This careful and thorough analysis allows investigators to refine and expand an area of possible contamination, by understanding whether or not the cell tower connected to the user’s device covers, as an example, the inside of a public building and consequently verify the hypothesis that that person may have been there.

 

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       Figure 2: example of a cell tower’s theoretical coverage as opposed to its real coverage

 

Some background information of Call Detail Records analytics and BTS survey technology

A Call Detail Record is produced by service providers with information relative to calls and data traffic generated by landlines and cell phones: the device identification, transmission date, time, duration, completion status, source and destination number, amount of data transmitted or received, relative to a requested period.

For billing reasons, carriers store a phone’s activity, an incredible source of the highest level of inalterability compared to others. These data are normally used in digital investigations in criminal cases, for the resolution of the many types of crimes.

Integrating this knowledge with sound facts collected on how and where the cell tower infrastructure actually spreads its signal is the canvass on which an investigation can spot the movements and interactions of a person of interest not only in the digital environment but in the real world.

A wider view and use of this information, objective data that is automatically created when using mobile phones, can be highlighted as being an additional means to help those tasked with the responsibility of enhancing the national security of citizens around the world.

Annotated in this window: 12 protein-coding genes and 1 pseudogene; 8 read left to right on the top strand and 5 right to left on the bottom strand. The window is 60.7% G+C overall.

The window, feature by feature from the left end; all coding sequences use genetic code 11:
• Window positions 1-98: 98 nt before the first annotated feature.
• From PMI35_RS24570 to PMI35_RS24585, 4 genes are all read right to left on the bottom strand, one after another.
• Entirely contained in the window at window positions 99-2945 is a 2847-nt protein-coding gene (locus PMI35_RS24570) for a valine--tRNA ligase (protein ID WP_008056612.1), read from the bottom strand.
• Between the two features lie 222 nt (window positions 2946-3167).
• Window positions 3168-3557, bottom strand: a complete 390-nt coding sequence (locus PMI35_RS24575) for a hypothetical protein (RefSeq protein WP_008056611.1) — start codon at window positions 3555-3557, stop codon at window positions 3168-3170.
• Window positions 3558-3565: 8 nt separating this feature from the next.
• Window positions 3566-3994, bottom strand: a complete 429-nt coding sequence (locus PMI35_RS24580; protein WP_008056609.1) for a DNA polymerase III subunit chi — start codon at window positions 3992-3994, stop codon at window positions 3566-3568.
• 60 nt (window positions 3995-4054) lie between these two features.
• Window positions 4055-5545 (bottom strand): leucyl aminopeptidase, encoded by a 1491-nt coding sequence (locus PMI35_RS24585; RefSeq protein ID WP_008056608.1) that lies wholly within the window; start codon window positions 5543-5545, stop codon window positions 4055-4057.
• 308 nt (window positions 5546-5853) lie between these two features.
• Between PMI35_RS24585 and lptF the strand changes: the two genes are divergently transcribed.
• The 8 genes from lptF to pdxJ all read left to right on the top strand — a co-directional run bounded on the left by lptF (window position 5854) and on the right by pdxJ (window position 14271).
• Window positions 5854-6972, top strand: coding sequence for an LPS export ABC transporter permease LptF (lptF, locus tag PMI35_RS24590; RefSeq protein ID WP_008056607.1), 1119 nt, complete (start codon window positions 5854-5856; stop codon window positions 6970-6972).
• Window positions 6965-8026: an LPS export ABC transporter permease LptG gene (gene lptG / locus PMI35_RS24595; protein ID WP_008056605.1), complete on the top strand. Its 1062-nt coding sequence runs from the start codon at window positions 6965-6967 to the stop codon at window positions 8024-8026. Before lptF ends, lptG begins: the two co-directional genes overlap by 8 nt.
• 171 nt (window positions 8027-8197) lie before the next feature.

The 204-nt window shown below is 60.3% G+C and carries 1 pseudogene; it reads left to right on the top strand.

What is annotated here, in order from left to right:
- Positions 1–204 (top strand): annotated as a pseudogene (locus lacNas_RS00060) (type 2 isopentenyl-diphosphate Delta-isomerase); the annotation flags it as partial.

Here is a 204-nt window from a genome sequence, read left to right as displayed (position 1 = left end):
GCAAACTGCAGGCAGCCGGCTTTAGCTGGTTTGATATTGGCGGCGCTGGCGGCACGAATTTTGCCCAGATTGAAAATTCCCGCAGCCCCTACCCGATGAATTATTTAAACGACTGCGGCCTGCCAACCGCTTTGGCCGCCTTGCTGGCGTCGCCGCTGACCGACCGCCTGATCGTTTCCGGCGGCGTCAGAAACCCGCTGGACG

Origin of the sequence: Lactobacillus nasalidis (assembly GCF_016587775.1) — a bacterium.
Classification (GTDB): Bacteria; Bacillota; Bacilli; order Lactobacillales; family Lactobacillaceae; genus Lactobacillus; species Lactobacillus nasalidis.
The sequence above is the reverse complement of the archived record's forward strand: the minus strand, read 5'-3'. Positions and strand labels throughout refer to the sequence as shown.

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Metropolitan Security is a digital forensics company specialized in developing technology for the analysis of Call Detail Records and cell tower real coverage investigation.

The team cooperates with law enforcement agencies and digital experts committed to the examination of electronic devices and related data, providing them consultancy as well as support and training.

Phonelog is a software solution created from the imagination and desire of Nicola Chemello and Massimo Bastianon, two young IT engineers who in 2010 set out to create a system which would help investigative forensic data analysis: not a highlighter, a pen, and stacks of paper phone records, but a user-friendly, modern and efficient tool to save time and create strong forensic analysis.

The result is able to absorb, analyze and correlate data from different sources: call detail records, cell tower data, mobile extractions, GPS logs, and more. It simplifies the investigative task offering many ways to manage, organize and show visual results in a simple and efficient fashion.

Phonelog offers a variety of functions which range from map positioning to defining user habits and interactions with other entities.

 

BTS tracker is a hardware device designed to scan an area of interest and define its radio environment. It specifically searches for all the cell towers active in that area and logs their real coverage: this helps an investigator define and understand the how cell towers really perform and connect to mobile devices and have a deeper understanding of the digital environment that surrounds us and fine-tuning research and the mapping of a device’s movements.